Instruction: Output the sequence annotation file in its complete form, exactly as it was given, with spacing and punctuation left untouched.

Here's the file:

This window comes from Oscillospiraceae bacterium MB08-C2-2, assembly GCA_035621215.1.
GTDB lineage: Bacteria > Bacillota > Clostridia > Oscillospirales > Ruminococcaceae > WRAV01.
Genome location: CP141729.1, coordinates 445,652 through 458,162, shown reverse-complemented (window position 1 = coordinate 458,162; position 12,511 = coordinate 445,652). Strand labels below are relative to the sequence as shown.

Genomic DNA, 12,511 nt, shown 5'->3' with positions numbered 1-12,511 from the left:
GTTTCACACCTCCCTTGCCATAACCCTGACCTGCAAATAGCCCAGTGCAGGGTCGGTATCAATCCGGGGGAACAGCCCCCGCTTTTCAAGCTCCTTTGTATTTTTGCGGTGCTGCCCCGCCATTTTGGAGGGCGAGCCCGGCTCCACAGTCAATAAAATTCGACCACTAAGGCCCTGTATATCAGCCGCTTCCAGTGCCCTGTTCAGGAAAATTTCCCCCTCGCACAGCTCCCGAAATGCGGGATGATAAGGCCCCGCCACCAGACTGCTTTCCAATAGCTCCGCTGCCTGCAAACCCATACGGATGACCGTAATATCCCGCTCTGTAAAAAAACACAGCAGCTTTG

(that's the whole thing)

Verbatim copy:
This window comes from Oscillospiraceae bacterium MB08-C2-2, assembly GCA_035621215.1.
GTDB lineage: Bacteria > Bacillota > Clostridia > Oscillospirales > Ruminococcaceae > WRAV01.
Genome location: CP141729.1, coordinates 445,652 through 458,162, shown reverse-complemented (window position 1 = coordinate 458,162; position 12,511 = coordinate 445,652). Strand labels below are relative to the sequence as shown.

Genomic DNA, 12,511 nt, shown 5'->3' with positions numbered 1-12,511 from the left:
GTTTCACACCTCCCTTGCCATAACCCTGACCTGCAAATAGCCCAGTGCAGGGTCGGTATCAATCCGGGGGAACAGCCCCCGCTTTTCAAGCTCCTTTGTATTTTTGCGGTGCTGCCCCGCCATTTTGGAGGGCGAGCCCGGCTCCACAGTCAATAAAATTCGACCACTAAGGCCCTGTATATCAGCCGCTTCCAGTGCCCTGTTCAGGAAAATTTCCCCCTCGCACAGCTCCCGAAATGCGGGATGATAAGGCCCCGCCACCAGACTGCTTTCCAATAGCTCCGCTGCCTGCAAACCCATACGGATGACCGTAATATCCCGCTCTGTAAAAAAACACAGCAGCTTTG